(Bangkok) – The Malaysian government is breaking a key election pledge by proposing to amend rather than repeal an abusive national security law, Human Rights Watch said today. The government on April 9, 2019, put before Parliament a bill to amend the National Security Council Act, the latest reversal of promises made by the ruling Pakatan Harapan alliance prior to the 2018 elections.
The Pakatan Harapan, in its election manifesto published in 2018, called for rescinding the National Security Council Act, which the previous Barisan Nasional government enacted in 2016. The act empowers the prime minister to declare security areas where special powers would apply, and grants government officials new powers to make warrantless arrests, impose curfews, take possession of land, buildings and other property, and dispense with inquests following the use of lethal force.
“The National Security Council Act is a rights-abusing law that should be revoked rather than tinkered with,” said Phil Robertson, deputy Asia director. “Keeping this law on the books betrays the human rights principles the government proclaimed it was committed to uphold.”
The Pakatan Harapan manifesto, entitled “Buku Harapan: Rebuilding Our Nation, Fulfilling Our Hopes,” condemned “tyrannical laws” adopted by the government, including the National Security Council Act, and promised to revoke such laws if it came to power.
The proposed law includes provisions that will worsen basic rights protections. Provisions remaining in effect will allow the National Security Council (NSC), a federal agency under the Prime Minister’s Department, to issue mandatory directives to any government entity, including all ministries and agencies, the armed forces, and the Royal Malaysia Police.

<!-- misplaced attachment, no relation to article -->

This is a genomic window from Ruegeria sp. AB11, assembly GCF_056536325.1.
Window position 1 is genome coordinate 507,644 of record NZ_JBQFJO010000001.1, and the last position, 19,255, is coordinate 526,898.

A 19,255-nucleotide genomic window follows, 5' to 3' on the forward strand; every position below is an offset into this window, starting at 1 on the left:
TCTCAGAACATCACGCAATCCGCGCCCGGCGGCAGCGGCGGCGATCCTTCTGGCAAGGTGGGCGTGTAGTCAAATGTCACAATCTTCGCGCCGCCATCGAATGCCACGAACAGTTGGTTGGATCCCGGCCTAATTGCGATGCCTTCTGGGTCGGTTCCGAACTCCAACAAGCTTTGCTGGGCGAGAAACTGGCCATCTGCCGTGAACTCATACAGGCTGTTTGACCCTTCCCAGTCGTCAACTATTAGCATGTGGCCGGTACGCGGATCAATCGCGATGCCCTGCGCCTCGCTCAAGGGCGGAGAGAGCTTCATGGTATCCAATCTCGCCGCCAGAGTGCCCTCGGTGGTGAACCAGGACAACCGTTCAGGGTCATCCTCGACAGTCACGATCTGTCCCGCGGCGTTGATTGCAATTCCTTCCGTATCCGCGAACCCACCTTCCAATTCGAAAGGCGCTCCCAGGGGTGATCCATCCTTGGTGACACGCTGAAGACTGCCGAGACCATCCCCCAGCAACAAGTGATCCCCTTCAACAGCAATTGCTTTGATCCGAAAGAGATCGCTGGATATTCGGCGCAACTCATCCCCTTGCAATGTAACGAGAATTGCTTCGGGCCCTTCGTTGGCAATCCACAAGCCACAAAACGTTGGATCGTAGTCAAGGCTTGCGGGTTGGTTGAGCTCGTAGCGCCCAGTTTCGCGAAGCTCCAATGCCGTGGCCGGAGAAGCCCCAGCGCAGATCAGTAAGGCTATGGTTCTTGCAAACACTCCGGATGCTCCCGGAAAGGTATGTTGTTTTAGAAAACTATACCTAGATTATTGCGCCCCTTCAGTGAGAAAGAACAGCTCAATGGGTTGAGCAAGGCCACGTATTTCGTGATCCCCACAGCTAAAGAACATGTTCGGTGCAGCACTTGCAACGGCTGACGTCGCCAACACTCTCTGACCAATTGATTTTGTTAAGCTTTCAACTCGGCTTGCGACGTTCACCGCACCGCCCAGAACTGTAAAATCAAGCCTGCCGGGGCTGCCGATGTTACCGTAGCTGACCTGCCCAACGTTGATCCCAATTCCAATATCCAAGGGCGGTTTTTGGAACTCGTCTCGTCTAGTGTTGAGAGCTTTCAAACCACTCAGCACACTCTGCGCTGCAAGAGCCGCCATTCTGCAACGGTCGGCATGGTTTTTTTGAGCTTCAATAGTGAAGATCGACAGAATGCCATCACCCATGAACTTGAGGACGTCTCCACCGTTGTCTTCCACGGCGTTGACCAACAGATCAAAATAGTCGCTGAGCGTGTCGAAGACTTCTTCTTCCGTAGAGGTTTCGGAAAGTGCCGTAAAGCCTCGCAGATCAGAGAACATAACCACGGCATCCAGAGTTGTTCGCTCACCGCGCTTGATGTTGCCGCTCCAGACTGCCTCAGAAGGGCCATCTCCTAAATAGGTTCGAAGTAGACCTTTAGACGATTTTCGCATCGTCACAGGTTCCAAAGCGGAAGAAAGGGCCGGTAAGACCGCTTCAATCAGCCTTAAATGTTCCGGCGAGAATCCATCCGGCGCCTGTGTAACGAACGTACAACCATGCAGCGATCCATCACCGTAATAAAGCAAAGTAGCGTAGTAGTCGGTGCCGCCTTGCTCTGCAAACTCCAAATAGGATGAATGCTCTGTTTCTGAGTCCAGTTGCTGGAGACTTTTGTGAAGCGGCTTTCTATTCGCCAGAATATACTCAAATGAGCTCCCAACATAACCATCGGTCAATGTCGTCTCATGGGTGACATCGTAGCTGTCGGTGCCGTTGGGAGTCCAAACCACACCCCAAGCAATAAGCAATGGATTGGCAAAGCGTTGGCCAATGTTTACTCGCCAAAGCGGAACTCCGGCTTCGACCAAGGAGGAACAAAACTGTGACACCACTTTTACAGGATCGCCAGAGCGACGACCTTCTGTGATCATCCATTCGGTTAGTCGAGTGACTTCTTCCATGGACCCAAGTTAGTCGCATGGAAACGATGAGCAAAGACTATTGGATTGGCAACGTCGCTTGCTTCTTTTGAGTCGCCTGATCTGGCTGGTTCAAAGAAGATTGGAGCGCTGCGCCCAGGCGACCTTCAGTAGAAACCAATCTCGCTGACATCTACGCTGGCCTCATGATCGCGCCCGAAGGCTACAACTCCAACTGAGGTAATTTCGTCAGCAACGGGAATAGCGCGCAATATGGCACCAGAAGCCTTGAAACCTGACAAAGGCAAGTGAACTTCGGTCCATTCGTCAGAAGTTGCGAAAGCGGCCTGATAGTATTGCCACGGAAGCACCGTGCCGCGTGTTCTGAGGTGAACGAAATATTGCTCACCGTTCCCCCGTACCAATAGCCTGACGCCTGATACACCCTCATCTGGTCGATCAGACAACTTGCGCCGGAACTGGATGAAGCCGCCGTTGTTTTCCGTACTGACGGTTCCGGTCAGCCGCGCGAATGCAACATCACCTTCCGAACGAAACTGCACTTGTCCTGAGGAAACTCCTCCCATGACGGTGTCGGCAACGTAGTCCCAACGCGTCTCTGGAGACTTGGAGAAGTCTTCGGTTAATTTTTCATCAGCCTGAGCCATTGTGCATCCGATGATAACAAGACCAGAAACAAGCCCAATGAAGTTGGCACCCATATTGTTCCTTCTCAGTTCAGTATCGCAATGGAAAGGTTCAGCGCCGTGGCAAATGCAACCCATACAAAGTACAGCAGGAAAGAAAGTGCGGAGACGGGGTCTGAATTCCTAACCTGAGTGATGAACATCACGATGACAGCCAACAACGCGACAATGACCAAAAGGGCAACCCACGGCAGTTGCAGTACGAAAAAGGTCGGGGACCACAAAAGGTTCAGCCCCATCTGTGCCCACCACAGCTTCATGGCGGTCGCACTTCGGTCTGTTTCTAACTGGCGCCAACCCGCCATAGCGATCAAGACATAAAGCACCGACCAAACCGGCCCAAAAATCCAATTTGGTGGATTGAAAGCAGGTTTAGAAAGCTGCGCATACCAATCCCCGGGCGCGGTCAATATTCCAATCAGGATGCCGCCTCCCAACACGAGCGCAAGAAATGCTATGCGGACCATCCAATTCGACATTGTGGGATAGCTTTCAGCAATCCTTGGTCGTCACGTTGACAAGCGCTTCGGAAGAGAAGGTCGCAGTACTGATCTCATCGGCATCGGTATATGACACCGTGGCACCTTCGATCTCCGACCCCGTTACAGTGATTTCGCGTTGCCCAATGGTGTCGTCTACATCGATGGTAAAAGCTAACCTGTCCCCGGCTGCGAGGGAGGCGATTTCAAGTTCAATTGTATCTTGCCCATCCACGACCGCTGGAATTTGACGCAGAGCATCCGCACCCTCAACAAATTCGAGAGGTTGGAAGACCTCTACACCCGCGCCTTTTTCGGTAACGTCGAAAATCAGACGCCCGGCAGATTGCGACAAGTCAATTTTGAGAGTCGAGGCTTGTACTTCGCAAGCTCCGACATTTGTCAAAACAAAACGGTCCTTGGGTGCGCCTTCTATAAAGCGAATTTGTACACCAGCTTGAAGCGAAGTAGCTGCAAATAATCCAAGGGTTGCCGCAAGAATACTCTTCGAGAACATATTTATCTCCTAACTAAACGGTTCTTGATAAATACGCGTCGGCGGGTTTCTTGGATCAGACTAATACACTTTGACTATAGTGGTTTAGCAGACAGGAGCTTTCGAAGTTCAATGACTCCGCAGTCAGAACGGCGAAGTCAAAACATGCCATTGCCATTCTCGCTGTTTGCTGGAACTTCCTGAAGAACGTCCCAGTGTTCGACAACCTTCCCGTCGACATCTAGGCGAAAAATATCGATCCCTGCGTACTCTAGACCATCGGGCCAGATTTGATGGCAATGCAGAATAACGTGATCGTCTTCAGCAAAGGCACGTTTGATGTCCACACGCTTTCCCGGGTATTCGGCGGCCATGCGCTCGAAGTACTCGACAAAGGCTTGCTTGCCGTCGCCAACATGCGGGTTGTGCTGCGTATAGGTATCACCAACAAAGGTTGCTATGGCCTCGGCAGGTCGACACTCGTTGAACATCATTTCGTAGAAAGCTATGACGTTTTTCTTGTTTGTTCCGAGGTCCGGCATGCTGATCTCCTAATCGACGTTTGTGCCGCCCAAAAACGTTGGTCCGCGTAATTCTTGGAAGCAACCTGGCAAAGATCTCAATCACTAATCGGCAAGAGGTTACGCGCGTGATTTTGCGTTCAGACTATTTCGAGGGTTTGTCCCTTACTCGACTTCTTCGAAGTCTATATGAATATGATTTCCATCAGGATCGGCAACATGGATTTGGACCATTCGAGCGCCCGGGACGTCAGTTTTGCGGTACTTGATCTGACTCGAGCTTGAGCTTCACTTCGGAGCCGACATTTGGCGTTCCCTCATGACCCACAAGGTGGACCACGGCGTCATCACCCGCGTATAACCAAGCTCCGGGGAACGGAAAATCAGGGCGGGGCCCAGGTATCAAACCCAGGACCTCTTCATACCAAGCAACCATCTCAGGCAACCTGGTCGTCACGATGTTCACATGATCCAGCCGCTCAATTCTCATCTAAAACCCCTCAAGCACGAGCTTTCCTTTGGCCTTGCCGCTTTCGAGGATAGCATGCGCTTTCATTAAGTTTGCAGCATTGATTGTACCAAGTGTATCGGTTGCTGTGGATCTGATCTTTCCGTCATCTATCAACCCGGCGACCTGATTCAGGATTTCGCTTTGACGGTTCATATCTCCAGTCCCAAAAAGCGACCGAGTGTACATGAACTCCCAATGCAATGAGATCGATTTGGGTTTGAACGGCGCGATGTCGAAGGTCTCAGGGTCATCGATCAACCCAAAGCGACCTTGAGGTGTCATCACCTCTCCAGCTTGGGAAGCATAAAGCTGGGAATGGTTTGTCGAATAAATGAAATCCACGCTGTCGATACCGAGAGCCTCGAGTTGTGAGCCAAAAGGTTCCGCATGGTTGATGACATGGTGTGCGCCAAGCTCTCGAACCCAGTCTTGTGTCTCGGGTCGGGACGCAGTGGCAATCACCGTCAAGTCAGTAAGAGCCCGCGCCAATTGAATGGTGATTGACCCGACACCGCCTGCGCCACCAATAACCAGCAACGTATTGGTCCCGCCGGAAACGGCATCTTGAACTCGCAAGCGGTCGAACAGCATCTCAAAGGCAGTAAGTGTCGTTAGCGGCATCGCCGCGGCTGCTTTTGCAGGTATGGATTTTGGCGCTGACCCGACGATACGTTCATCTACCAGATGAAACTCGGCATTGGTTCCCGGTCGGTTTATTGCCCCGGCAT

A proposed amendment increases the powers of the NSC to collect information without limit from the general populace. This includes allowing the council, through the director of operations, to “request from any individual or entity … any information or intelligence in his or its possession.” The failure to comply with such a request is a criminal offense, subject to imprisonment and hefty fines.
Another proposed amendment increases the possible prison term for those found disclosing information relating to the affairs of the council from two years to five.
“Not only is the Malaysian government keeping this draconian security law, it is introducing amendments that will expand the National Security Council’s ability to violate rights,” Robertson said. “The government should keep to its manifesto pledge to abolish this act, along with other repressive laws such as the Sedition Act, the Prevention of Crime Act, and the Printing Presses and Publications Act.”